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Jan. 28, 2014 /PRNewswire/ -- Valentine's Day is a romantic day to share with a special someone and one of the more popular days to get engaged. Protecting a sparkling new engagement ring may not be top of mind, but imagine paying for that ring all over again if it gets lost or stolen.
Personal property within your insurance policy for a homeowners, renters, condo, or manufactured home may offer a set limit that will only pay up to a certain dollar amount for each piece of insured jewelry or group of valuables such as golf or fishing equipment, musical instruments or fine arts. Jewelry, like an engagement ring, that exceeds that amount may need additional coverage. Allstate's
scheduled personal property (SPP) product covers most valuable items against perils like fire, theft and loss.
"Our data shows the highest percentage of the company's scheduled personal property items are added to property policies during the months of January and February," said
DonnaMarie Stalbaum, Allstate line manager. "These are times when more valuable gifts may be given that include pricy jewelry and engagement rings."
The company has tips to help consumers protect their jewelry investment:
Have a detailed appraisal and be sure to keep the bill of sale. To keep coverage current, have jewelry appraised every five years.
Keep and maintain an inventory of jewelry and individual valuables - this should be part of a broader home inventory to help better understand everything someone owns.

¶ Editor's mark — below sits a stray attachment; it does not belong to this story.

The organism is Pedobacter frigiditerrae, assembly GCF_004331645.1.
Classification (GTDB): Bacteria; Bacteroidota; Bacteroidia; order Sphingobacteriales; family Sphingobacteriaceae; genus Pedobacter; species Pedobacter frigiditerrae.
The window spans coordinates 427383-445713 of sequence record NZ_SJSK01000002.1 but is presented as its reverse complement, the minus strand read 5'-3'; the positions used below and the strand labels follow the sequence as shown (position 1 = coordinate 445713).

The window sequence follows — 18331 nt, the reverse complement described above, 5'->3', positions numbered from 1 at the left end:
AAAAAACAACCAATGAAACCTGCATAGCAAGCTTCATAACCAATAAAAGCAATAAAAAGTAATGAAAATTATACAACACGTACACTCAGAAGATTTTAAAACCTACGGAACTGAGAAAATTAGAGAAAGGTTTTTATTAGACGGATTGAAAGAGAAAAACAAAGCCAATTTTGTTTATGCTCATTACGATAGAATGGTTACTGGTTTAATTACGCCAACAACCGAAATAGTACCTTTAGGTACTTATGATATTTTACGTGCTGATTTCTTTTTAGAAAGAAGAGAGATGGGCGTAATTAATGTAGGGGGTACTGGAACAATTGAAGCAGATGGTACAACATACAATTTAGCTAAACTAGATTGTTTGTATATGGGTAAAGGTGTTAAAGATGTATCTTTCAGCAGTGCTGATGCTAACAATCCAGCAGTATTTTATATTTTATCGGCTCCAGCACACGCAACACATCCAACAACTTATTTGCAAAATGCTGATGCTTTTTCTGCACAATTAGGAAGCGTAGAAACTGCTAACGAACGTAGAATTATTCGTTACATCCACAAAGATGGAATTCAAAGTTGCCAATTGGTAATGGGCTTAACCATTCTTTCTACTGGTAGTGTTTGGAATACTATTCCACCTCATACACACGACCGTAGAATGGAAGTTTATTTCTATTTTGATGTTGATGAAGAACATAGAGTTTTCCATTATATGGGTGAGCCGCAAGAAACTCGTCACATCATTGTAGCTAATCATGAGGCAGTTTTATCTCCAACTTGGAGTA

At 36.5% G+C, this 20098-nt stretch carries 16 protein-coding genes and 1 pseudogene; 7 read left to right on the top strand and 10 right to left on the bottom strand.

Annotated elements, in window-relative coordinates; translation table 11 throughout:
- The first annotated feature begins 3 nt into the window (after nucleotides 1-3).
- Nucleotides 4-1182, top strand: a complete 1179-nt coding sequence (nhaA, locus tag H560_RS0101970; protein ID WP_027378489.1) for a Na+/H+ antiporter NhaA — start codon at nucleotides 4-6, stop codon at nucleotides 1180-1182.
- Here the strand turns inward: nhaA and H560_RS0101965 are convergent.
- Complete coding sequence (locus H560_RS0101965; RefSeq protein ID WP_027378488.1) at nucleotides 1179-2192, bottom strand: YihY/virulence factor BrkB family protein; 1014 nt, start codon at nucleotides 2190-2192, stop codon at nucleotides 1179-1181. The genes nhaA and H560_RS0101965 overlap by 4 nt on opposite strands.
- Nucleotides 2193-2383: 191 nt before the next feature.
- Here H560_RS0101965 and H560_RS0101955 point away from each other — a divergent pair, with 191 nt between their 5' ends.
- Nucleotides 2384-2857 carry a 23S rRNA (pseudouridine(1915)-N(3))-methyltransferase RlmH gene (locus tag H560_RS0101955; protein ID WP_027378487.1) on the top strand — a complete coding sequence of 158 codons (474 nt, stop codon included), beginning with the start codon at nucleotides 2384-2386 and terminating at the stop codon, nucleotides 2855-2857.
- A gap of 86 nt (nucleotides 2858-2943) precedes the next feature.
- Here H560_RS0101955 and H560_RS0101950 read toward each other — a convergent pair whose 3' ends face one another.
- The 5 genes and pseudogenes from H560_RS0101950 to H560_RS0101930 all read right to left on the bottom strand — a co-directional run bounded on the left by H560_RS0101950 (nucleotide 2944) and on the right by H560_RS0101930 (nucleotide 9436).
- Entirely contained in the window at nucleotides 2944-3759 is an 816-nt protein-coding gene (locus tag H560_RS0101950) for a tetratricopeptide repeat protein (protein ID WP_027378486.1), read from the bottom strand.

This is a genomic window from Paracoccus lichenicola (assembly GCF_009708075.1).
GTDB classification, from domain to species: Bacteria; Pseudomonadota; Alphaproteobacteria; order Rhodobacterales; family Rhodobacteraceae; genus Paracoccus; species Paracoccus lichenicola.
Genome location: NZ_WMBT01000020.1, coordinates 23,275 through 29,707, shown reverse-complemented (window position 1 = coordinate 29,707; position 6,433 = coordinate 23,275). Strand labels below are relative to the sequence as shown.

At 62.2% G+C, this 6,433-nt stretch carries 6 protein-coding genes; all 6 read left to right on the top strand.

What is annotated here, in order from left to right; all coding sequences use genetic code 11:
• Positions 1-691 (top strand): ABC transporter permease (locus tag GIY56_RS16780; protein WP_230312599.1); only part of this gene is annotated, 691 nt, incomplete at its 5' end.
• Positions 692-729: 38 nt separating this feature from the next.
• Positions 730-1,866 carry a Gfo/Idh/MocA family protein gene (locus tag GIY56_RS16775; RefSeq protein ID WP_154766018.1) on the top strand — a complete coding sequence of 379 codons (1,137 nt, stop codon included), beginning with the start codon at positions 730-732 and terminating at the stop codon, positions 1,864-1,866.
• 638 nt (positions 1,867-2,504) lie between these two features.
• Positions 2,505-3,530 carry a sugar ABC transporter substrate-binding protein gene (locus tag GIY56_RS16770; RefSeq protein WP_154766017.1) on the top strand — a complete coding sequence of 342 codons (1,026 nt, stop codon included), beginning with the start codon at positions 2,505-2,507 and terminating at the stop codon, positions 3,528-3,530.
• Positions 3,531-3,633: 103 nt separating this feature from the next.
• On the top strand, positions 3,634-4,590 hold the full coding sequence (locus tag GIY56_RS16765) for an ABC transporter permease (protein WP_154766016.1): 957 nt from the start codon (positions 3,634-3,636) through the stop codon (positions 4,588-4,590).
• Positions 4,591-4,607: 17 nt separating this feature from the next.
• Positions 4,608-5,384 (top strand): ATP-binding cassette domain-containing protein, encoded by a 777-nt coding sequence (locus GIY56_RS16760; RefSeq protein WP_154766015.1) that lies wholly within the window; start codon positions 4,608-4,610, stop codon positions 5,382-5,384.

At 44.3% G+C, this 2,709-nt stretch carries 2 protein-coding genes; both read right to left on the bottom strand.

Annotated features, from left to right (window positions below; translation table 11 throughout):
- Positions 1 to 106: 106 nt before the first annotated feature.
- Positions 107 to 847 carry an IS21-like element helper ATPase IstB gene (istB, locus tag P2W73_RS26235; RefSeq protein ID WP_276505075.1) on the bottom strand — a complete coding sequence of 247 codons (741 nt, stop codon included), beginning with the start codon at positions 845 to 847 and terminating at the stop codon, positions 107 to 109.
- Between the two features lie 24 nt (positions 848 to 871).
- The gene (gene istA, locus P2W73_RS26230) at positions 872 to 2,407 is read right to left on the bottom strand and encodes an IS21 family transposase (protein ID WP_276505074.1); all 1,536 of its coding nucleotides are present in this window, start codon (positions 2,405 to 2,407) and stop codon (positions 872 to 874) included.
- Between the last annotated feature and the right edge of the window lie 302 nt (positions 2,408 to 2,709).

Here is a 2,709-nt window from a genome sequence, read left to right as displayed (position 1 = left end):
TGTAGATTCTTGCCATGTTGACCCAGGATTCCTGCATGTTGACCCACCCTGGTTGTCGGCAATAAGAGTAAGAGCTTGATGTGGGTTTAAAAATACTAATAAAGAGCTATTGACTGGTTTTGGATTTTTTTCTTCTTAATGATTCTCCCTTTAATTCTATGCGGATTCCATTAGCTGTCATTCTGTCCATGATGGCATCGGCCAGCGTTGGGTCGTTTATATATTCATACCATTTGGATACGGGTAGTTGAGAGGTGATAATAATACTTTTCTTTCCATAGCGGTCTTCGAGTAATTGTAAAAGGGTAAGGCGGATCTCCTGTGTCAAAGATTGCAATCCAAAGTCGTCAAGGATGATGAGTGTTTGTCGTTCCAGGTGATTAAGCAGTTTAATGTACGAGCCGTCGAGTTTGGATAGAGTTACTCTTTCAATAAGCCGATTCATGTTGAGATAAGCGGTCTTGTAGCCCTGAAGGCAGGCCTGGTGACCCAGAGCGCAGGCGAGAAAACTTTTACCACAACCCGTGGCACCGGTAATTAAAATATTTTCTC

The personal property coverage within your homeowners, renters, condo or manufactured home policy does not cover valuable items such as jewelry if they are lost.
Review your current insurance coverage to determine protection levels to fit individual needs.
The company also advises consumers consider additional personal property coverage questions when thinking of protecting their valuables, such as:
Is there a homeowners, renters, condo, or manufactured home policy to attach the SPP policy to? Whose name is the policy in?
Does the item's value warrant additional coverage from an SPP or can it be covered under an existing policy with property coverage?
Will the valuable personal items be taken out of the country?
Is there a detailed description and/or bill of sale for all valuable personal items that can be retrieved in case of a loss?
If valuables exceed per item limits, consumers may want to ask an agent about a scheduled personal property coverage option to better protect more valuable items.